New Online Support Group for People Affected by Gastrointestinal Conditions: IBS, Crohn’s, UC, GERD, Cancer and More

Are you suffering from a gastrointestinal (GI) tract condition? You are not alone! TheGIConnection is now available for patients, caregivers, […]

Aspirin Continues to Look Promising for Cancer Prevention

A combined analysis of 51 randomized trials found that daily aspirin use reduces the risk of new cancer diagnoses as […]

Stay on Top of Your Family History of Cancer

People who are at high risk of cancer as a result of their family history may be advised to undergo […]

Fewer Lung Cancer Deaths Among Women

The lung cancer death rate among women appears to be declining for the first time in 40 years, according to […]

Women with CIN at Higher Risk for Anal Cancer and Other Cancers

Women with CIN at Higher Risk for Anal Cancer and Other Cancers According to an early online publication in Lancet Oncology , women diagnosed with cervical intraepithelial neoplasia (CIN) grade 3 are at an increased risk of developing vaginal, vulvar, and anal cancers. Further research into the impact of the human papillomaviruses on these risks is underway. Cervical intraepithelial neoplasia refers to pre-cancerous or abnormal cells on the surface of the cervix cell layer. The different grades of CIN refer to the severity of the cells? abnormality as viewed by a microscope as well as the depth of the abnormal cell layer. CIN3 refers to the highest grade of cellular abnormality, which is often treated in order to avoid progression to cervical cancer. Because the human papillomavirus (HPV) is thought to play an extensive role in the development of CIN3, researchers continue to evaluate HPV?s link to CIN along with the potential preventive effects of the vaccine now available against HPV. Researchers from Sweden recently conducted a clinical study to evaluate potential associations between CIN3 and increased risks of other cancers potentially caused by HPV. This study included women from Sweden between the ages of 18 and 50 years. Participants were evaluated between 1968 and 2004. Compared with women who had not been diagnosed with CIN3, women with a history of CIN3 had nearly a sevenfold increased risk of developing cancer of the vagina, more than a 4.5-fold increased risk of developing cancer of the anus, and a greater than twofold increased risk of developing cancer of the vulva. There was no increased risk for rectal cancer among women diagnosed with CIN3. The researchers concluded that women diagnosed with CIN 3 have a significantly increased risk of developing cancers of the vagina, vulva, and anus compared with the general population. The authors state, ?Further studies are needed to clarify the type of HPV associated with this increase in risk to determine the clinical applicability of the new HPV vaccines.? Women diagnosed with CIN3 may wish to speak with their physician regarding their individual risks and benefits of screening for cancers of the vagina, vulva, and anus. Reference: Edgren G, Sparen P. Risk of anogential cancer after diagnosis of cervical intraepithelial neoplasia: a prospective population-based study. Lancet Oncology [early online publication]. February 27, 2007. DOI:10.1016/S1470-2045(07)70043-8. Related News: ? American Cancer Society Develops Recommendations for HPV Vaccination (3/5/2007) HPV Test Identifies a Majority of Women with High-Grade CIN (4/13/2006)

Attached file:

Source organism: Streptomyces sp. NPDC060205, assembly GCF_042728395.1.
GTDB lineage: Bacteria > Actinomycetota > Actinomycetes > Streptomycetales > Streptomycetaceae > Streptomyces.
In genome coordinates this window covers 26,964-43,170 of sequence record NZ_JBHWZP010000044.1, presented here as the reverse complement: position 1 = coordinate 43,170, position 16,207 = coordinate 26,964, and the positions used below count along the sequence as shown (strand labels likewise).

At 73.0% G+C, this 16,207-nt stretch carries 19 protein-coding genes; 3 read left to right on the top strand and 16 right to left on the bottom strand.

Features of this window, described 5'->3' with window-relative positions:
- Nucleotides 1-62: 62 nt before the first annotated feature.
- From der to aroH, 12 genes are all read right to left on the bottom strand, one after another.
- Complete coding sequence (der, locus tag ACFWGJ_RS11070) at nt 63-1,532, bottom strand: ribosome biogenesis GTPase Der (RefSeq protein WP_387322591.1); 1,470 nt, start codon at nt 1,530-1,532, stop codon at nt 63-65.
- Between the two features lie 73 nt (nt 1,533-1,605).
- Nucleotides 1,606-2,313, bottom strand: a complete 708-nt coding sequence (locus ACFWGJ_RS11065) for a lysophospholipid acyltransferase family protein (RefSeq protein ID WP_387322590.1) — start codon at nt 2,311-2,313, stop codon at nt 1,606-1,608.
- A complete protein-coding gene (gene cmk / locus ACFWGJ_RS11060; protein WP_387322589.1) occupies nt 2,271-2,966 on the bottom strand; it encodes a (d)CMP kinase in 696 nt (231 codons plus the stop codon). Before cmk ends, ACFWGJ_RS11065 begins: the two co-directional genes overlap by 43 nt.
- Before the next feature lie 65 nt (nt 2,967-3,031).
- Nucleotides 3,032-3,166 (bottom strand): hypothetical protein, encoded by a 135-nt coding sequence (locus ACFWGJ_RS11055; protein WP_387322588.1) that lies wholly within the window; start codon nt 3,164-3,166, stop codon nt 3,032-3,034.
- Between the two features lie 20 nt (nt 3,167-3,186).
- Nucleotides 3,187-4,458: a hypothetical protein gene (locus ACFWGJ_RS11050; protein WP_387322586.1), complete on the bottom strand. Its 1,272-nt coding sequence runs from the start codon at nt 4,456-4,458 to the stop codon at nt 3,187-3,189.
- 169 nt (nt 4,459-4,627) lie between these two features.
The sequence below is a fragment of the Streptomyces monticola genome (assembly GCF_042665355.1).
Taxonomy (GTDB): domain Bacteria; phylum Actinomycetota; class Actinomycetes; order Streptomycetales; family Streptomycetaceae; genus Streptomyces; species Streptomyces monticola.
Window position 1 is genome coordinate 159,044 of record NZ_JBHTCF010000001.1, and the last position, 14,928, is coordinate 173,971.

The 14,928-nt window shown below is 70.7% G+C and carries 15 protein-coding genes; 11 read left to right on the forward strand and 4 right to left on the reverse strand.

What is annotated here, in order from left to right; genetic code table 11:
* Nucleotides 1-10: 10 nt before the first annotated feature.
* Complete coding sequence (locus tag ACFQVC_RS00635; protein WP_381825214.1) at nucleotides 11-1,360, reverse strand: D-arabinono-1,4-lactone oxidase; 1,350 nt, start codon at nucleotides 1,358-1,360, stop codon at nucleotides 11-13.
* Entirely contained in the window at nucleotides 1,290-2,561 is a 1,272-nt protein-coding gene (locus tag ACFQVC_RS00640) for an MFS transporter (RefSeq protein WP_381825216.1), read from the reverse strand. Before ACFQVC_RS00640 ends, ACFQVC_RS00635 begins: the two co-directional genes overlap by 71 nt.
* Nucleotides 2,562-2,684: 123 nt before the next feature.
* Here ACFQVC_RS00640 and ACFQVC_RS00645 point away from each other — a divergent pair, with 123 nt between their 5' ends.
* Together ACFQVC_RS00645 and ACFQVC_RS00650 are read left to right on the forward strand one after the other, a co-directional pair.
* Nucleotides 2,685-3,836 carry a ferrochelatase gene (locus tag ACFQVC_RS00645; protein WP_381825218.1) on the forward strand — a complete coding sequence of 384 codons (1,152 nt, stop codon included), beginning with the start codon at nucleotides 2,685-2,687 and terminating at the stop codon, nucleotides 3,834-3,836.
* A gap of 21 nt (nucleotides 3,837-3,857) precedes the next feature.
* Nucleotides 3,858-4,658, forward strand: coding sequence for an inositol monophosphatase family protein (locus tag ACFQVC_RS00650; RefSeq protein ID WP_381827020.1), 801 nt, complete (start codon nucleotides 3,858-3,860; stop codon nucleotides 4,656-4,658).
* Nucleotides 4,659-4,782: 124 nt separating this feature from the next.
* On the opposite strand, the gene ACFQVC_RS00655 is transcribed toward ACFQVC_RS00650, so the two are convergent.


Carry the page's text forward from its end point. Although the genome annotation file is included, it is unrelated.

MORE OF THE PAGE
New Colorectal Cancer Test Offers Hope for Early Detection